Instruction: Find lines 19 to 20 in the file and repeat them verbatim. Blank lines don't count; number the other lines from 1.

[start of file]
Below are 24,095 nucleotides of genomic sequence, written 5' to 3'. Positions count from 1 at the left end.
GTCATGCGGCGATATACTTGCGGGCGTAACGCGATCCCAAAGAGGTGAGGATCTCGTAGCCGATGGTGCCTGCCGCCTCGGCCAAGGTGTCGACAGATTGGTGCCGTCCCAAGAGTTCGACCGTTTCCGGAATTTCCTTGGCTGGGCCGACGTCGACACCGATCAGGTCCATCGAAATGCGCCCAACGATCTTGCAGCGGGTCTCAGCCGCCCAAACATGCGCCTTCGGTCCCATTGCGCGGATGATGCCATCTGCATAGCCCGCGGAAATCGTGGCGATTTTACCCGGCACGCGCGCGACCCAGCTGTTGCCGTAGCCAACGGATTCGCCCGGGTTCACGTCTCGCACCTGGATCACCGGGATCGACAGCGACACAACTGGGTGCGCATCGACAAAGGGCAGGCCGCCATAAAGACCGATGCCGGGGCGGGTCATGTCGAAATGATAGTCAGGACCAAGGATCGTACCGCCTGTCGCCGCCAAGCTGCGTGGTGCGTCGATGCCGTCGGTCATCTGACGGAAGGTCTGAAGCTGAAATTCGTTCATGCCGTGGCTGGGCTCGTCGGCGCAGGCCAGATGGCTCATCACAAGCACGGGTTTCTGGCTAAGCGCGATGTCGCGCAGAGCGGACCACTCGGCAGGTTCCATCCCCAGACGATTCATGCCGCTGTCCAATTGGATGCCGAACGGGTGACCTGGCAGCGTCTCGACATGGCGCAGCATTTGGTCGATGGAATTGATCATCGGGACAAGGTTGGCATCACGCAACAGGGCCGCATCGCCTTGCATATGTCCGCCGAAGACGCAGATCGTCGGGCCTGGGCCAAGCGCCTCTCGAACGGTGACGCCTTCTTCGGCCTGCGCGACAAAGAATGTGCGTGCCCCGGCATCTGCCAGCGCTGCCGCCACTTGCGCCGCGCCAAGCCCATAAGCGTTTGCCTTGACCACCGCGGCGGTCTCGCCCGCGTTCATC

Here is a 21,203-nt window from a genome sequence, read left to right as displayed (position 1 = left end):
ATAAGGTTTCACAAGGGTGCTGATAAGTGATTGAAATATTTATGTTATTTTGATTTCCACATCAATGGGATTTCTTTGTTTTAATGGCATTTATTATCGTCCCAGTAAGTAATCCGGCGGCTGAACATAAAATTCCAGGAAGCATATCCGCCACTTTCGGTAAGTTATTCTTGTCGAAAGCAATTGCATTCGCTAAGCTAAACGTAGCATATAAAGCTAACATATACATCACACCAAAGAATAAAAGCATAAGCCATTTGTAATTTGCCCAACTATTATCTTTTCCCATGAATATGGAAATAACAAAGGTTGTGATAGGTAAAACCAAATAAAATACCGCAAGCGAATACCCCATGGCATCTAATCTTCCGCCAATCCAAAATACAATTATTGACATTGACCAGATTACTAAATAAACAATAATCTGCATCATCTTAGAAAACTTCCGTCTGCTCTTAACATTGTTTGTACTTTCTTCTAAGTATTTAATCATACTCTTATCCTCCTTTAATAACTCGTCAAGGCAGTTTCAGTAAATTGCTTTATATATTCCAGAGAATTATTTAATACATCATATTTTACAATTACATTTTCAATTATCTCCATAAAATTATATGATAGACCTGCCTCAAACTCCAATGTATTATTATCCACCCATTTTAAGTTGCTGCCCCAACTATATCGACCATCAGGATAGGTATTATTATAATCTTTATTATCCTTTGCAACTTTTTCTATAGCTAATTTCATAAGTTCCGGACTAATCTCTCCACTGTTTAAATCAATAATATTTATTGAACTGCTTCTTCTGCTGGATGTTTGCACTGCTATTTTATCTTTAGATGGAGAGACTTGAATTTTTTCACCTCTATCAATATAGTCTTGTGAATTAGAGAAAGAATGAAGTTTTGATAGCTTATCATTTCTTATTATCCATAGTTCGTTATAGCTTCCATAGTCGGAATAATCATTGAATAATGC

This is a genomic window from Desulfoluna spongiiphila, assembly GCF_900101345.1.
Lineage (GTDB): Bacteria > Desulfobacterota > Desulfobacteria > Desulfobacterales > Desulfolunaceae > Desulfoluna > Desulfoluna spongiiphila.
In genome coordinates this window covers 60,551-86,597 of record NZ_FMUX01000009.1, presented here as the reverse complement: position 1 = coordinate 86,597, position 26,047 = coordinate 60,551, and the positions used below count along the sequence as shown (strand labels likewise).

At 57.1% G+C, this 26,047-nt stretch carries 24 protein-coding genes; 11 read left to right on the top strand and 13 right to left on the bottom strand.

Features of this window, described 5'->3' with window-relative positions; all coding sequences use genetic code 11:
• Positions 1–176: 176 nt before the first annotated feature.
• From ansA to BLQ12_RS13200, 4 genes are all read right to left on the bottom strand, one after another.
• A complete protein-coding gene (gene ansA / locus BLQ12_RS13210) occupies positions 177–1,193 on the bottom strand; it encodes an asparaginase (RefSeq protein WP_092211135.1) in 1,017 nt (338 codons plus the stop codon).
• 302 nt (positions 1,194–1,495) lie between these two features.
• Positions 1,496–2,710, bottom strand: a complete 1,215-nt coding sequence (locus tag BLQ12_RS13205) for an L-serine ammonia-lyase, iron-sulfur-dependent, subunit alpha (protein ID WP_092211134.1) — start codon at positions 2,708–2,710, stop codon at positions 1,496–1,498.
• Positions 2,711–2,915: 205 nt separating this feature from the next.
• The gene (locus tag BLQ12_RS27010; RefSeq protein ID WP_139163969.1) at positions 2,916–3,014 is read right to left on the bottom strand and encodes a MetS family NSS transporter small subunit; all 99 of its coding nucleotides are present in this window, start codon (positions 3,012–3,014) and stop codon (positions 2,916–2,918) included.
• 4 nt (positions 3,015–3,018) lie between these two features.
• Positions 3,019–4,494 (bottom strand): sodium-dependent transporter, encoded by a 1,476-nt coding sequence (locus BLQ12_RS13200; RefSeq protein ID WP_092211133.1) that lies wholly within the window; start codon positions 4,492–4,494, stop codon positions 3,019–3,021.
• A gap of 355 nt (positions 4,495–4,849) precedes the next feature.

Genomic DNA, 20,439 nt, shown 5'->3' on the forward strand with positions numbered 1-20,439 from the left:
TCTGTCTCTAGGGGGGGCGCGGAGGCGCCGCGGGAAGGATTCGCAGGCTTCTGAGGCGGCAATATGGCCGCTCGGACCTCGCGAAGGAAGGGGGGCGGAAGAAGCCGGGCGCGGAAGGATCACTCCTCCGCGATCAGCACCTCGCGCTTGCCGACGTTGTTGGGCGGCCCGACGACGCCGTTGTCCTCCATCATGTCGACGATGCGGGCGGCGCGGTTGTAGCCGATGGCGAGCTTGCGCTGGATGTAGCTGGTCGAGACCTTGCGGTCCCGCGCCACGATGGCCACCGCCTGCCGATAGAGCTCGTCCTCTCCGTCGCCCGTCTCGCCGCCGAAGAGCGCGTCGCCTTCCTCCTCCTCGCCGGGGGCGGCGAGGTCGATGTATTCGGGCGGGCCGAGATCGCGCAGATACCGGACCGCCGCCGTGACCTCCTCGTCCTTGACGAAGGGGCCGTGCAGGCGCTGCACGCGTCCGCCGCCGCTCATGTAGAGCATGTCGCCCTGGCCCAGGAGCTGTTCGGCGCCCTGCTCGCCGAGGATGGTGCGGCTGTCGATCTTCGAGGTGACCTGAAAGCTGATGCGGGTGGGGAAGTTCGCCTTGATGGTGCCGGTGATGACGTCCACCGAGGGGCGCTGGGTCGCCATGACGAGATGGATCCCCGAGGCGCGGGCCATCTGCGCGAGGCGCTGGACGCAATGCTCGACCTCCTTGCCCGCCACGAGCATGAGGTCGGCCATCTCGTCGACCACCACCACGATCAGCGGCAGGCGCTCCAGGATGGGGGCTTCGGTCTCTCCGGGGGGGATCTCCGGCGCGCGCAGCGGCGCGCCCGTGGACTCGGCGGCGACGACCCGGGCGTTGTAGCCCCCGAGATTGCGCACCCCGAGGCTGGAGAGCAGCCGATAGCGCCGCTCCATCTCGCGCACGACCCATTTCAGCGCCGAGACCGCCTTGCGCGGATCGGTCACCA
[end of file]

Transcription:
• A gap of 355 nt (positions 4,495–4,849) precedes the next feature.

Genomic DNA, 20,439 nt, shown 5'->3' on the forward strand with positions numbered 1-20,439 from the left: